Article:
12.16.2019 0

Democrats fail to include any crimes in their Articles of Impeachment of President Donald Trump

‘Abuse of power’ and ‘obstruction of Congress’ are not high crimes or misdemeanors, bribery or treason:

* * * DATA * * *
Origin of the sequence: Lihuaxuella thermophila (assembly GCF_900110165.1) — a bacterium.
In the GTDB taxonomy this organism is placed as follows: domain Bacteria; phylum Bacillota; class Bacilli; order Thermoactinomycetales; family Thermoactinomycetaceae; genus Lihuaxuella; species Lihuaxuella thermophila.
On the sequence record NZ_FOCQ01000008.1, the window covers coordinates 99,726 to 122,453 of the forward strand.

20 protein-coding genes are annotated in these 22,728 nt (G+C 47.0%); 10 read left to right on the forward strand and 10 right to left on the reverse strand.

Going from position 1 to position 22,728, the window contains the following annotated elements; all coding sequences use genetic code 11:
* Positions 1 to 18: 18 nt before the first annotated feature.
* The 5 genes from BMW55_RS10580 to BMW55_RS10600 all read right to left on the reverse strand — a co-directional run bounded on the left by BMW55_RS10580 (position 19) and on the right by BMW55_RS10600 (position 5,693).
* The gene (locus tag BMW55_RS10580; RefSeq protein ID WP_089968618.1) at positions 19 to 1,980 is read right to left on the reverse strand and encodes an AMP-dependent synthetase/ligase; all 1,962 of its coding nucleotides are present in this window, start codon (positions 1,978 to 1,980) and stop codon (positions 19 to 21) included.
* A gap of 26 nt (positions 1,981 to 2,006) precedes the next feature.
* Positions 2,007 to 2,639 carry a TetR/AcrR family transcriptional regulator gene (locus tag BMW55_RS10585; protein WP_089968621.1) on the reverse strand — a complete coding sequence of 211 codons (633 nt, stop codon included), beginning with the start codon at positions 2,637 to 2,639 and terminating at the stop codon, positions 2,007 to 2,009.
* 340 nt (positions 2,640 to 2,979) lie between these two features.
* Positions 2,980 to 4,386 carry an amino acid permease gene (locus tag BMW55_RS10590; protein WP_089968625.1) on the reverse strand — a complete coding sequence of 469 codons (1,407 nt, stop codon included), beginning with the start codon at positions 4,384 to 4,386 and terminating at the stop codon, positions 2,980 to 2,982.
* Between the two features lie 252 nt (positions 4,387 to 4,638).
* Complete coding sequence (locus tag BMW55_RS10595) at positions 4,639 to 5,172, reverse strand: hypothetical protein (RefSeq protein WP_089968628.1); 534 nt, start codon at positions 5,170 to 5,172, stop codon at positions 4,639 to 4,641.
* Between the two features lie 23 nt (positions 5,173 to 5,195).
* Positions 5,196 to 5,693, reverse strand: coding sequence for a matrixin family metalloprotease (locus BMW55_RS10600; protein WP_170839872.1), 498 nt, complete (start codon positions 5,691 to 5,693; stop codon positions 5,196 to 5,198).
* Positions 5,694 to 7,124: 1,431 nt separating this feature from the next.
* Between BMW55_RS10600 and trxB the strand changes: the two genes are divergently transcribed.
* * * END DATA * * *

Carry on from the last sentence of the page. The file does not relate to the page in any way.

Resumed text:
“The President, Vice President and all civil Officers of the United States, shall be removed from Office on Impeachment for, and Conviction of, Treason, Bribery, or other high Crimes and Misdemeanors.” That is Article II, Section 4 of the Federal Constitution, outlining what a case for impeachment is supposed to consist of, namely, crimes. Therefore, without a crime there cannot be an impeachment. And yet, that is precisely the Articles of Impeachment House Democrats have now put to the floor of the House of Representatives, outlining vague charges of “abuse of power” and “obstruction of Congress.” Neither of these are crimes, articulable under a law passed by Congress and signed by the President. They can be found nowhere in the criminal code. They are not bribery. And they are not treason. Gerald Ford once famously argued that “high crimes and misdemeanors” are “whatever a majority of the House of Representatives considers them to be at a moment in history.” And yet that is not what the framers had in mind at all. In fact, they anticipated that after being removed from office for a crime (and only a crime), that the removed President would then face prosecution. In the Federalist No. 69, Alexander Hamilton wrote on the impeachment provision, “The President of the United States would be liable to be impeached, tried, and, upon conviction of treason, bribery, or other high crimes or misdemeanors, removed from office; and would afterwards be liable to prosecution and punishment in the ordinary course of law.” Meaning if it is not conduct that would punishable by law, then it cannot be punishable by impeachment, constitutionally. What do you think?

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